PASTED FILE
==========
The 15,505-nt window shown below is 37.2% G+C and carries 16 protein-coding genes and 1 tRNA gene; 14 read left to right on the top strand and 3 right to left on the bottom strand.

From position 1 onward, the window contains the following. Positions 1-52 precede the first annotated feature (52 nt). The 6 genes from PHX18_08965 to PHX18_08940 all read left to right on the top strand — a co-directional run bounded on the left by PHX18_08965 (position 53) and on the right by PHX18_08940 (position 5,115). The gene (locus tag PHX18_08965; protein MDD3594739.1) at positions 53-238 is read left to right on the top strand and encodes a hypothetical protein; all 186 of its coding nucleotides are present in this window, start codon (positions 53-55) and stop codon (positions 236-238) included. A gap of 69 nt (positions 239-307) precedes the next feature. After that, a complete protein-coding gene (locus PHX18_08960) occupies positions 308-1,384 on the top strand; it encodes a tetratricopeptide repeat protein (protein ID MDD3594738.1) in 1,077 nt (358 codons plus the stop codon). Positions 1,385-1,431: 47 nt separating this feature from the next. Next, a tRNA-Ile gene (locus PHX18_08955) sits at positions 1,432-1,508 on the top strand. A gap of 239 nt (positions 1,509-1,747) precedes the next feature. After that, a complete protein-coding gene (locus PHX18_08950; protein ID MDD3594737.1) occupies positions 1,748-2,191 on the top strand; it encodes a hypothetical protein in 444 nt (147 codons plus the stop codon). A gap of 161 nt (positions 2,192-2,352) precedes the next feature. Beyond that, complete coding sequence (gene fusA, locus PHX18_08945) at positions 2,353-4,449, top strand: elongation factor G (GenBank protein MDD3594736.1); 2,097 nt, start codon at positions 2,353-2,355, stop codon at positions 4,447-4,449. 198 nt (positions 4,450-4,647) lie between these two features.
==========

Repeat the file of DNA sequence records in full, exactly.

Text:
The 15,505-nt window shown below is 37.2% G+C and carries 16 protein-coding genes and 1 tRNA gene; 14 read left to right on the top strand and 3 right to left on the bottom strand.

From position 1 onward, the window contains the following. Positions 1-52 precede the first annotated feature (52 nt). The 6 genes from PHX18_08965 to PHX18_08940 all read left to right on the top strand — a co-directional run bounded on the left by PHX18_08965 (position 53) and on the right by PHX18_08940 (position 5,115). The gene (locus tag PHX18_08965; protein MDD3594739.1) at positions 53-238 is read left to right on the top strand and encodes a hypothetical protein; all 186 of its coding nucleotides are present in this window, start codon (positions 53-55) and stop codon (positions 236-238) included. A gap of 69 nt (positions 239-307) precedes the next feature. After that, a complete protein-coding gene (locus PHX18_08960) occupies positions 308-1,384 on the top strand; it encodes a tetratricopeptide repeat protein (protein ID MDD3594738.1) in 1,077 nt (358 codons plus the stop codon). Positions 1,385-1,431: 47 nt separating this feature from the next. Next, a tRNA-Ile gene (locus PHX18_08955) sits at positions 1,432-1,508 on the top strand. A gap of 239 nt (positions 1,509-1,747) precedes the next feature. After that, a complete protein-coding gene (locus PHX18_08950; protein ID MDD3594737.1) occupies positions 1,748-2,191 on the top strand; it encodes a hypothetical protein in 444 nt (147 codons plus the stop codon). A gap of 161 nt (positions 2,192-2,352) precedes the next feature. Beyond that, complete coding sequence (gene fusA, locus PHX18_08945) at positions 2,353-4,449, top strand: elongation factor G (GenBank protein MDD3594736.1); 2,097 nt, start codon at positions 2,353-2,355, stop codon at positions 4,447-4,449. 198 nt (positions 4,450-4,647) lie between these two features.